THE volume here translated appeared originally in 1904 as one of the excellent series of handbooks which, in addition to descriptive catalogues, are provided by the Berlin Museums for the guidance of visitors to their great collections. The handbook of the Egyptian Religion seemed especially worthy of a wide circulation. It is a survey by the founder of the modern school of Egyptology in Germany, of perhaps the most interesting of all the departments of this subject. The Egyptian religion appeals to some because of its endless variety of form, and the many phases of superstition and belief that it represents; to others because of its early recognition of a high moral principle, its elaborate conceptions of a life after death, and its connection with the development of Christianity; to others again no doubt because it explains pretty things dear to the collector of antiquities, and familiar objects in museums.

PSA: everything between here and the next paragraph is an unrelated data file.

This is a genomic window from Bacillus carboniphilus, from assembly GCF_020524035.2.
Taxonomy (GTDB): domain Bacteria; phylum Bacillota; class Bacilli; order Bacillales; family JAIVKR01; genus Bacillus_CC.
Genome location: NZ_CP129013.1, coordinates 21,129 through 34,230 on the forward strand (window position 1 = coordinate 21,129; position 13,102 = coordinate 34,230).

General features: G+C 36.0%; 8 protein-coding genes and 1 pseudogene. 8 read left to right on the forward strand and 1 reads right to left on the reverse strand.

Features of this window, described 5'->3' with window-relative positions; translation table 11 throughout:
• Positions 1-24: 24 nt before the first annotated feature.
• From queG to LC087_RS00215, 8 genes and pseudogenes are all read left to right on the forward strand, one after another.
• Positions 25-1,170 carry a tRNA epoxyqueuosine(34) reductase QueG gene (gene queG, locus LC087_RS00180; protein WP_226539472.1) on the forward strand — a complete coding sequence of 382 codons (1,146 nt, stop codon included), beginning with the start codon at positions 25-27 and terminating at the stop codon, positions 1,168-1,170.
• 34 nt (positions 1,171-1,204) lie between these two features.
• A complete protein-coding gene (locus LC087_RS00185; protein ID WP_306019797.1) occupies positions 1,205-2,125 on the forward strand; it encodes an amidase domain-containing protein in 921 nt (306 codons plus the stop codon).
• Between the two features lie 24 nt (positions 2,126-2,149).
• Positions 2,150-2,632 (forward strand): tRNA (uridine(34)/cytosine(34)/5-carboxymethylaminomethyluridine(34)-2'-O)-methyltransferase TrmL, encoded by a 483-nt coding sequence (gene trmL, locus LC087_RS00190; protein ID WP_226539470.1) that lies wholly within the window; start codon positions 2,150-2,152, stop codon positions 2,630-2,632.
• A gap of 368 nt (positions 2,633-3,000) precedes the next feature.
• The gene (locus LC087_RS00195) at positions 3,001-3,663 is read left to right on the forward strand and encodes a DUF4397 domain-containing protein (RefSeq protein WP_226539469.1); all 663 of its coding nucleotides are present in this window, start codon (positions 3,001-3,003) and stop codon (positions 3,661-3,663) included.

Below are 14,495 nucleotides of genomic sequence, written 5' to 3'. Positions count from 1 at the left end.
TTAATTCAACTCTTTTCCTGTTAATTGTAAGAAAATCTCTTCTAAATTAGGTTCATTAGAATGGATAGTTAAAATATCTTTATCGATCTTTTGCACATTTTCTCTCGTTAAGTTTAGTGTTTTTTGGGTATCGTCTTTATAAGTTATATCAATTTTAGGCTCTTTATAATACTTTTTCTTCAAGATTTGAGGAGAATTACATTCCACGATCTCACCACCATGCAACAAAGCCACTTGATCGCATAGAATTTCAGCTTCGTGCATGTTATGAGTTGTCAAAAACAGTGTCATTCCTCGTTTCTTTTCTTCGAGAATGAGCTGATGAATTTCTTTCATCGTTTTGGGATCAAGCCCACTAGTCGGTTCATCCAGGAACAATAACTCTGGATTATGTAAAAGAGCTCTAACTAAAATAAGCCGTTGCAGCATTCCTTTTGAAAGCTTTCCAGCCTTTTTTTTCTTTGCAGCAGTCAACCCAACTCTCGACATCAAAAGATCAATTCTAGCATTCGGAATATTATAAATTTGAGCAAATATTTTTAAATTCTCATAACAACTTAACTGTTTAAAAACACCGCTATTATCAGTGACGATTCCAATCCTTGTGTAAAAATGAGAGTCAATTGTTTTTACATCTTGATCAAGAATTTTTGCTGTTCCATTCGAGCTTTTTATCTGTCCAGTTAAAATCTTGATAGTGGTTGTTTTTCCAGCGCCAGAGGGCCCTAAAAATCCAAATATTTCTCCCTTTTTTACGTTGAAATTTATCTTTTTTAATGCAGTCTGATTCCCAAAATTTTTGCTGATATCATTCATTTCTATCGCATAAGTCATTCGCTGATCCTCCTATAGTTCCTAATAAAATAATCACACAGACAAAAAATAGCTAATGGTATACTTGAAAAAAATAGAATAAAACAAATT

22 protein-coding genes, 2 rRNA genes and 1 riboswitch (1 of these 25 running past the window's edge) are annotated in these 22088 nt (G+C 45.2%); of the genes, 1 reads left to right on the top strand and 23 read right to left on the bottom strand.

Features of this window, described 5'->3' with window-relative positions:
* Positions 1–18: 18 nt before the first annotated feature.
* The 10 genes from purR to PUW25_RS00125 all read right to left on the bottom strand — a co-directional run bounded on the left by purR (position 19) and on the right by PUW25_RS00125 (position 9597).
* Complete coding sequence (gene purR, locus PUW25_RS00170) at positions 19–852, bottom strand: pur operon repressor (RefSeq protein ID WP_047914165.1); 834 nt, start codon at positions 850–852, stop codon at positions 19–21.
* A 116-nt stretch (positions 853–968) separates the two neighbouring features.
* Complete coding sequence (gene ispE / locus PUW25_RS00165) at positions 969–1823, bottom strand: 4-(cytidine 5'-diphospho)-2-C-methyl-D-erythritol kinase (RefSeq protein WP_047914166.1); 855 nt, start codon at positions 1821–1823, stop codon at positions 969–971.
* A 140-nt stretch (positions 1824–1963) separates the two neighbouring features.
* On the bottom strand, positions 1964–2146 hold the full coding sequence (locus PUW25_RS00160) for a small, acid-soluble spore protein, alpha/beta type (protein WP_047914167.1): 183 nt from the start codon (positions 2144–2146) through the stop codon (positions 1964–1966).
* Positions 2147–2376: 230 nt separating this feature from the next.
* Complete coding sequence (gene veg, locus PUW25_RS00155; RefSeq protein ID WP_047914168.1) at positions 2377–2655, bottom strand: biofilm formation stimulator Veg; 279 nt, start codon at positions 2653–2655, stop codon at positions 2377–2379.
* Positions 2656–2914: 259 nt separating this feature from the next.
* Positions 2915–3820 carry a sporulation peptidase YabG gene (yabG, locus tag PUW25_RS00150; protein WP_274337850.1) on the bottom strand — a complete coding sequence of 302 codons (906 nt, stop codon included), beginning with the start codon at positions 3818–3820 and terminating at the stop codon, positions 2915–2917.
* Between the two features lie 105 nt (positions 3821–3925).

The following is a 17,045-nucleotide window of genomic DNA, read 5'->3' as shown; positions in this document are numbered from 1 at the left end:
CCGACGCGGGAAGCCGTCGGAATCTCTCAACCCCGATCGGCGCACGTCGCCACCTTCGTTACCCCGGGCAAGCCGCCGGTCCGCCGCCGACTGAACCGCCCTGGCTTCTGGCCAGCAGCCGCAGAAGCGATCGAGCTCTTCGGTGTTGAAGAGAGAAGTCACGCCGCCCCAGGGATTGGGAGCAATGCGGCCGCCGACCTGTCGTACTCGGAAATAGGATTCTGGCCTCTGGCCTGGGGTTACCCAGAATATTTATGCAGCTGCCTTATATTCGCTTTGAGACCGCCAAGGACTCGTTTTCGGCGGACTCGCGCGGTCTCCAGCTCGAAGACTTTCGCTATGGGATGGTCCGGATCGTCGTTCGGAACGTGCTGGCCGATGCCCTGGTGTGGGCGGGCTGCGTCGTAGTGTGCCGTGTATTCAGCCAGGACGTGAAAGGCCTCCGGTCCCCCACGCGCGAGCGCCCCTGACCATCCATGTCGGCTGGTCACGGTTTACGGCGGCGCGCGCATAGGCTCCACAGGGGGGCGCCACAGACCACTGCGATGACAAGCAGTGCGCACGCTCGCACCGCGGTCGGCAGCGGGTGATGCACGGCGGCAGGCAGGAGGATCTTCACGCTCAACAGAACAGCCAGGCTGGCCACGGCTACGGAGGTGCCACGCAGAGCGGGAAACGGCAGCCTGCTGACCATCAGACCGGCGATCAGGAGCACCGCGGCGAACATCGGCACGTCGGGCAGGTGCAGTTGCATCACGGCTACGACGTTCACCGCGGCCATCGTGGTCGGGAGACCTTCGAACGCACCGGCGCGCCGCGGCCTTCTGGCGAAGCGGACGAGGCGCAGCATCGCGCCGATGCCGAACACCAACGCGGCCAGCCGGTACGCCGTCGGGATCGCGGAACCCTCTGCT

Professor Erman is the first to present the Egyptian religion in historical perspective; and it is surely a merit in his work that out of his profound knowledge of the Egyptian texts, he permits them to tell their own tale almost in their own words, either by extracts or by summaries. His pages are particularly free from theory, and no theory is needed to engage our attention when the facts and views disclosed are so attractive.
The author has written a special preface for the English edition, and has modified one or two points in his text as regards the degree in which burnt sacrifice was customary. A few of the illustrations that were in the original have been omitted, and their places taken by others. Mr. Hilton Price has especially to be thanked for his generosity in lending blocks employed in the catalogue of his collection.
F. LL. GRIFFITH.